This commissioned piece arose out of the client's desire for a desk made by a local artisan, an appreciation for the natural-edge work of George Nakashima, and the flexibility to take the idea in a slightly different direction. All the wood for this piece came from a single Nebraska tree which had likely been planted as part of the "Shelterbelt Project" by Works Progress Administration or Civilian Conservation Corps workers during the Great Depression of the 1930s. This quest to control the drought-stricken prairie exemplified our ongoing struggle to find a balance between allowing nature to be what it is, and controlling it to suit our needs.
I sought to capture this spirit by juxtaposing the natural flaws and flowing grain lines in the wood with the circular arcs and straight lines of the more refined surfaces and edges. The strength of the rigid geometry in the stand with its concave and convex ends finds itself yielding to the naturally tapering lines of grain in the book matched black walnut planks.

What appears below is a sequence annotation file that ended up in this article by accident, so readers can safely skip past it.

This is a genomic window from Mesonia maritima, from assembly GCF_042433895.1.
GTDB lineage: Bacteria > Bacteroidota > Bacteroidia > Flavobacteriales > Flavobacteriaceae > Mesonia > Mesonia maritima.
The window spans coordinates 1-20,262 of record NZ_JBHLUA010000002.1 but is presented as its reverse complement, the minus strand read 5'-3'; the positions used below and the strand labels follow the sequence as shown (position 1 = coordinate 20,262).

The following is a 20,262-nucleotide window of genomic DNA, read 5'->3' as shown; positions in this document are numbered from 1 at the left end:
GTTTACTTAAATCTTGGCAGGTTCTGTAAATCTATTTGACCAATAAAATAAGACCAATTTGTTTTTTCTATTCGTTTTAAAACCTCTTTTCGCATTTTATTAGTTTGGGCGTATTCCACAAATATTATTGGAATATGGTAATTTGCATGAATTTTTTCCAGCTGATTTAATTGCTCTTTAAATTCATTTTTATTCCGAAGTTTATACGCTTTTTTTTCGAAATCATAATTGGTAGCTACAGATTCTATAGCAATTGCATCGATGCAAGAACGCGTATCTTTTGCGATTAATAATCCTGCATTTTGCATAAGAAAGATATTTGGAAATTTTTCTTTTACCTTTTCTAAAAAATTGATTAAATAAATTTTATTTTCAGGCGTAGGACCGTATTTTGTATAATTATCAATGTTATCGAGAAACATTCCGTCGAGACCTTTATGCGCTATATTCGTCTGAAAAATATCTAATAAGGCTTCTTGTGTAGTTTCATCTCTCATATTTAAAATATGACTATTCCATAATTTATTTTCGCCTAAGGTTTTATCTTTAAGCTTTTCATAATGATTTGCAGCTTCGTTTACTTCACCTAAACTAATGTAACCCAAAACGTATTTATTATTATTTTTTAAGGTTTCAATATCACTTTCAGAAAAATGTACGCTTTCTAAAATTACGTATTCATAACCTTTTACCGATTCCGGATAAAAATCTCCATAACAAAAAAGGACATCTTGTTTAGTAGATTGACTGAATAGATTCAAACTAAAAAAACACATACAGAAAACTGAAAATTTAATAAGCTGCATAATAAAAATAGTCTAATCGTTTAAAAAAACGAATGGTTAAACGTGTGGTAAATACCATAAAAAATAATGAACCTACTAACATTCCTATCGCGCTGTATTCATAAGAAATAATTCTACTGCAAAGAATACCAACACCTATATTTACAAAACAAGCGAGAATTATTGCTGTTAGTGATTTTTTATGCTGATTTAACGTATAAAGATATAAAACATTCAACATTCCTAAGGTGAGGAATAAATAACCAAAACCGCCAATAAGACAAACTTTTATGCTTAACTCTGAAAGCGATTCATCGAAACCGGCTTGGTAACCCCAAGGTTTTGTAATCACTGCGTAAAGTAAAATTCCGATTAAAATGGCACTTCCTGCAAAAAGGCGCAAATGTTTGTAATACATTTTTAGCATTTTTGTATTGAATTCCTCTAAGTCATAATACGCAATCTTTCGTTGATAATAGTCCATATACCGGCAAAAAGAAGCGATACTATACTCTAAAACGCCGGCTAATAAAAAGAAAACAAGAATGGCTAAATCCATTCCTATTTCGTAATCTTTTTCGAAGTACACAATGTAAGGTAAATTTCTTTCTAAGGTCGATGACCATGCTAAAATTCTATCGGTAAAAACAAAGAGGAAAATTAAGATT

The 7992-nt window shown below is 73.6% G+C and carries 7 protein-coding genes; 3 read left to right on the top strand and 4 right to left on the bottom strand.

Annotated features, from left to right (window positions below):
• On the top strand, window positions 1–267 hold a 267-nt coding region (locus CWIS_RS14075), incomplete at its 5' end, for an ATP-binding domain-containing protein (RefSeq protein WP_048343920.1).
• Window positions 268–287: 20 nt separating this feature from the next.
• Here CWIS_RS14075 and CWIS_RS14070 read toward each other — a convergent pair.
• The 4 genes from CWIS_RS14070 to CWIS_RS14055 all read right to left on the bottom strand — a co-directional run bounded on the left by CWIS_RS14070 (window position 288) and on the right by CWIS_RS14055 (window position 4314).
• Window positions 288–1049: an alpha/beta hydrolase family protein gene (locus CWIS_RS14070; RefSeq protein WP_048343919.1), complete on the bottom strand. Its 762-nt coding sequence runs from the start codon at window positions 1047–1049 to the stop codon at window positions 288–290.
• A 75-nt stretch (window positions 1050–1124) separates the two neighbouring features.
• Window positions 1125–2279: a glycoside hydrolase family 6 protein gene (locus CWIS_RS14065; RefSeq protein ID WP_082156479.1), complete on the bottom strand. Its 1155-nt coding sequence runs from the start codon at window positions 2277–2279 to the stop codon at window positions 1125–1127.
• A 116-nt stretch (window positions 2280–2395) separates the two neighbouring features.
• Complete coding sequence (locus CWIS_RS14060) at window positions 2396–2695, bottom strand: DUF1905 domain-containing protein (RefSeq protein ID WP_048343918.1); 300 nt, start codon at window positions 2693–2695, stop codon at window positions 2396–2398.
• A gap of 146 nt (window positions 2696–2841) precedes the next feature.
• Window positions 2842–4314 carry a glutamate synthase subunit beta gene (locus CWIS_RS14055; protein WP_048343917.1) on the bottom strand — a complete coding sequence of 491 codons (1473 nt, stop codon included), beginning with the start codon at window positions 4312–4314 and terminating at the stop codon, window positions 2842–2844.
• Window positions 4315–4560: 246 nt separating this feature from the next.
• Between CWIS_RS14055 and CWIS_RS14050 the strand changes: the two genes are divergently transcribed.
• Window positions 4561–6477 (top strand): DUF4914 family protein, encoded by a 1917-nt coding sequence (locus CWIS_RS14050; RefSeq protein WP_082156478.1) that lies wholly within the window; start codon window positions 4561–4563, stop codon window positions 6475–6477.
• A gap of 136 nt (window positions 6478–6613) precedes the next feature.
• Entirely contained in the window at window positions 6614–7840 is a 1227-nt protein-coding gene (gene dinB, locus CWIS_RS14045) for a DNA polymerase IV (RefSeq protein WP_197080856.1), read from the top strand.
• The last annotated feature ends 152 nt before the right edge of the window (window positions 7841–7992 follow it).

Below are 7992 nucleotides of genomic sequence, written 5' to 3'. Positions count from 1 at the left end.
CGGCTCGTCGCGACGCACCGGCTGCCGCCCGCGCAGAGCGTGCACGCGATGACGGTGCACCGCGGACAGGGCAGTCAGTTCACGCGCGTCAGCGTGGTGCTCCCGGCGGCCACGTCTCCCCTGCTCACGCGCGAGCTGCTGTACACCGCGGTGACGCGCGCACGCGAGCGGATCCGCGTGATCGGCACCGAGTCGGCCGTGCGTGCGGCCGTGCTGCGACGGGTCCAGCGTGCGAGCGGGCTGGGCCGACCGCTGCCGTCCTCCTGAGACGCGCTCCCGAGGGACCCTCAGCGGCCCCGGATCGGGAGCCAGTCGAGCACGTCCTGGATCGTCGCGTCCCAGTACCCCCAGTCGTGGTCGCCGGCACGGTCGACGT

Here you may read what the client has to say about the making of this piece.Materials
Black walnut and shop made brass bracketsFinish
Oil and resin blendDimensions
66" long x 42" wide x 31" tallStatus
This commissioned piece resides with the Minnesota client